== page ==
Are the Detroit Three – General Motors, Ford and Chrysler – fully committed to increasing the fuel efficiency of all vehicles in their respective model lineups? New federal mandates, which go into effect in 2016, require automakers to raise the bar, at least in terms of overall fuel efficiency, but the Big Three's push to improve gas mileage started prior to the announcement of the upcoming CAFE standards. So, are they serious?
Recently, Hybrid Cars outlined five signs that indicate that Detroit's automakers are committed to long-term improvements in overall fuel efficiency, which we've summed up below:
- Automotive execs have laid out plans based on the possibility that gas prices will rise.
- Vehicles are currently being designed to accommodate gas, hybrid, plug-in hybrid and electric drivetrains. This flexibility allows for models to be adapted based on consumer demand and fuel costs.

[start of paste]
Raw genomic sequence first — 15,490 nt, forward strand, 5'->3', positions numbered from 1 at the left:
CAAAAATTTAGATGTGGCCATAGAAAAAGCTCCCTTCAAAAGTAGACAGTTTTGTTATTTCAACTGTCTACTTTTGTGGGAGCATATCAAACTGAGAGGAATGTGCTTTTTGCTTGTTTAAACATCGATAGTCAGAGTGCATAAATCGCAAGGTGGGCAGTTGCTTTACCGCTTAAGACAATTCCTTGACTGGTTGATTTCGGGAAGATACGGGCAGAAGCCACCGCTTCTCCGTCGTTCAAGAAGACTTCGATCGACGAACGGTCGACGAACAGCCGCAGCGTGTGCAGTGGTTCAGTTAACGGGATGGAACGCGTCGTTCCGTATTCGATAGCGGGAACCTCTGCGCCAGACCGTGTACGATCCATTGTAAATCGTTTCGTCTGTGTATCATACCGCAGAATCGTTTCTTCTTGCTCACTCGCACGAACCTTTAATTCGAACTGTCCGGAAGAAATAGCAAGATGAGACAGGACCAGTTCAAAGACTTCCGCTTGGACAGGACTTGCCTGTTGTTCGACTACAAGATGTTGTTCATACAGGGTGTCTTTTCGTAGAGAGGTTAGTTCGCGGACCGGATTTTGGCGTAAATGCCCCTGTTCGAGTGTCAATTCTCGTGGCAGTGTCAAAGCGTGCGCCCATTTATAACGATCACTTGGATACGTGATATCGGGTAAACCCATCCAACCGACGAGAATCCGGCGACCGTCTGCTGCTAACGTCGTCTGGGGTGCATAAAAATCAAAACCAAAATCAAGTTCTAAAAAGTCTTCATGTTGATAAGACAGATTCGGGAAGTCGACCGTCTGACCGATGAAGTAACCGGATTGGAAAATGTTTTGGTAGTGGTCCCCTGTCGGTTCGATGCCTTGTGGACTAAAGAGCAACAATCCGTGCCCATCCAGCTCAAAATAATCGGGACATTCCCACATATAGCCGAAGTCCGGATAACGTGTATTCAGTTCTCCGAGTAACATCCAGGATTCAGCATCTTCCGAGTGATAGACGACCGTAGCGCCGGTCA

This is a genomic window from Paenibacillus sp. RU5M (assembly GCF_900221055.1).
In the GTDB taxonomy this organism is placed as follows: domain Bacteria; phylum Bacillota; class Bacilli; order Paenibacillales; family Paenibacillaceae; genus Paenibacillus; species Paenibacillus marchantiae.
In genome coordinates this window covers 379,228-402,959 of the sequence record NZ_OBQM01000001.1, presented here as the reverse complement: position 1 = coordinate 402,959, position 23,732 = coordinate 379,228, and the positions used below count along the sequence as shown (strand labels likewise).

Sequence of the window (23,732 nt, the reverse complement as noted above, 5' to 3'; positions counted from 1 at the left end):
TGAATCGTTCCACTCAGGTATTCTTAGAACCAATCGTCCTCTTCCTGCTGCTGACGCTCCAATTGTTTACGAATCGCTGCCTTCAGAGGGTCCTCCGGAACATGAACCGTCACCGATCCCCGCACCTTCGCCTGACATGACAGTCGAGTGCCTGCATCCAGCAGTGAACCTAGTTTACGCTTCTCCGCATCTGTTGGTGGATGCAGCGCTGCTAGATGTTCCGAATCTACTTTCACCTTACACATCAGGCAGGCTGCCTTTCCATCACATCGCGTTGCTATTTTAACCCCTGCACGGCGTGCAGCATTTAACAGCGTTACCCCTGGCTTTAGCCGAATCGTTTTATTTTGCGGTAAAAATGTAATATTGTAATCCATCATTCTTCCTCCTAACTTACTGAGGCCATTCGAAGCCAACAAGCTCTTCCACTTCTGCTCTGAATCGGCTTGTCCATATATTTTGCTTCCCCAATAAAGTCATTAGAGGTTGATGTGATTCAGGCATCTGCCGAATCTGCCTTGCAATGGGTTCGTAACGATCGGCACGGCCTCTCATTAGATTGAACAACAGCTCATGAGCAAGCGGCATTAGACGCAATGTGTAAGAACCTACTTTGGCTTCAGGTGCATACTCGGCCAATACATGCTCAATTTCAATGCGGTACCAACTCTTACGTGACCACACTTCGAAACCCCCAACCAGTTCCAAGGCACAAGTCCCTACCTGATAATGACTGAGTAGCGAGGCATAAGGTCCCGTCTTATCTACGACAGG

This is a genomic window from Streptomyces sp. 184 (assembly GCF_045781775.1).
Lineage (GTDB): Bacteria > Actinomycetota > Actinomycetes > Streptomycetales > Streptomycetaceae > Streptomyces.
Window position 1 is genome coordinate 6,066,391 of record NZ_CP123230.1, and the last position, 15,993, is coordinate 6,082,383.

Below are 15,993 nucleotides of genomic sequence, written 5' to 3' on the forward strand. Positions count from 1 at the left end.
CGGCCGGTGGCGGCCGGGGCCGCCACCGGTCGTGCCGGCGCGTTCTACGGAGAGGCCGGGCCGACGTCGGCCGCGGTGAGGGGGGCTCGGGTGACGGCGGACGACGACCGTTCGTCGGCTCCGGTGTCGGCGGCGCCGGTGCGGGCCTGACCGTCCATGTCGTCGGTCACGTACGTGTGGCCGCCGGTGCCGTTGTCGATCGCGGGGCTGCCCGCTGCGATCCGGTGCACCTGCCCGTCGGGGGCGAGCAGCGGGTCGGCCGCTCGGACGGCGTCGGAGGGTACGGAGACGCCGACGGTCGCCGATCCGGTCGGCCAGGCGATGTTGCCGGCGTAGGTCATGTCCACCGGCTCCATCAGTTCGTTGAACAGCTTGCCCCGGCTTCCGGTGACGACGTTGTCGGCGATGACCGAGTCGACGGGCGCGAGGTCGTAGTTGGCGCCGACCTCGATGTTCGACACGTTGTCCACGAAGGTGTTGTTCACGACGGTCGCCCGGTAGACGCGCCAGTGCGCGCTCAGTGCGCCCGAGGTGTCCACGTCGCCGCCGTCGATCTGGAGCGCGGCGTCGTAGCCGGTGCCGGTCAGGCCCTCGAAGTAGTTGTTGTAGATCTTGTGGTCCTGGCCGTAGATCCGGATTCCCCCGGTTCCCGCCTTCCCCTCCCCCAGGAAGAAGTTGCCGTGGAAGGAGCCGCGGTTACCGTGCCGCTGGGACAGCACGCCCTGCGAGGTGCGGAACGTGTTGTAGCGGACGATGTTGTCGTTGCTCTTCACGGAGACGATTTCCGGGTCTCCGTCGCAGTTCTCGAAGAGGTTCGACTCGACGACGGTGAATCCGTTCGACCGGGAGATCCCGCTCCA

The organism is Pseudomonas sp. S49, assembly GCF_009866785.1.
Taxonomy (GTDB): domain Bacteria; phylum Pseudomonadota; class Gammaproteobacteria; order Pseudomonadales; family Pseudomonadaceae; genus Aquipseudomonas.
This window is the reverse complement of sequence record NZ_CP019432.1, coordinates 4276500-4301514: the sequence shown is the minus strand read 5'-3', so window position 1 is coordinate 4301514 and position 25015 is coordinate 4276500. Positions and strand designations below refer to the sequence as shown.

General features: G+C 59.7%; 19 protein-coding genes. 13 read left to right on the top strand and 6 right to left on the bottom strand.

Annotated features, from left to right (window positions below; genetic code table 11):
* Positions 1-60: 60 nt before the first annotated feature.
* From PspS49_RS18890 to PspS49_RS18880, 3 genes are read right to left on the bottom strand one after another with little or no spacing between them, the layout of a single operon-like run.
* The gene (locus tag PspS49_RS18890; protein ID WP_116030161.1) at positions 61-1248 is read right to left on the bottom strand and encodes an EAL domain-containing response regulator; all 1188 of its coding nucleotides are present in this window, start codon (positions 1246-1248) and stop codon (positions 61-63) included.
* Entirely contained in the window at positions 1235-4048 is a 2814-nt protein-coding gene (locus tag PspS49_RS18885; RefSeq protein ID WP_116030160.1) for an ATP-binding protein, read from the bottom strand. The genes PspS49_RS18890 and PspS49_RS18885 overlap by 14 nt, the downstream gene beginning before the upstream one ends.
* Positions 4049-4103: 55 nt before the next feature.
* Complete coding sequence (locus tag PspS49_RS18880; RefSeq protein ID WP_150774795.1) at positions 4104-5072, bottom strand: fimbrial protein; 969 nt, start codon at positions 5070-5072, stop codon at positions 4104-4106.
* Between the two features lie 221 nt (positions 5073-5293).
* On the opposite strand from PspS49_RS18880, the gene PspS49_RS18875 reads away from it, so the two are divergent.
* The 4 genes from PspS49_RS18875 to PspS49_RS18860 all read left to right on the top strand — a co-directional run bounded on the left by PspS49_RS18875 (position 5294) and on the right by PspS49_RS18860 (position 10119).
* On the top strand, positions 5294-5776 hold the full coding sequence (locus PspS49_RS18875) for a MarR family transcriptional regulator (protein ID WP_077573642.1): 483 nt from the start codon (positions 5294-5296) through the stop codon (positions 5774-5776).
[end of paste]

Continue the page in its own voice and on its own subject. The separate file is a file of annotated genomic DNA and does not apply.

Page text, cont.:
- Factories that previously built trucks and SUVs have been retooled to produce compact cars. Since 2004, the Big Three have shuttered 17 factories that previously built pickups, SUVs and vans, while at the same time investing millions to ready facilities for production of cars.
- The Big Three have cut production costs, allowing them to profit from the sale of compact vehicles.
- GM, Ford and Chrysler fully realize that fuel-efficiency standards will continue to rise. All three automakers have committed to launching additional advanced technology vehicles to meet mandated improvements in fuel efficiency.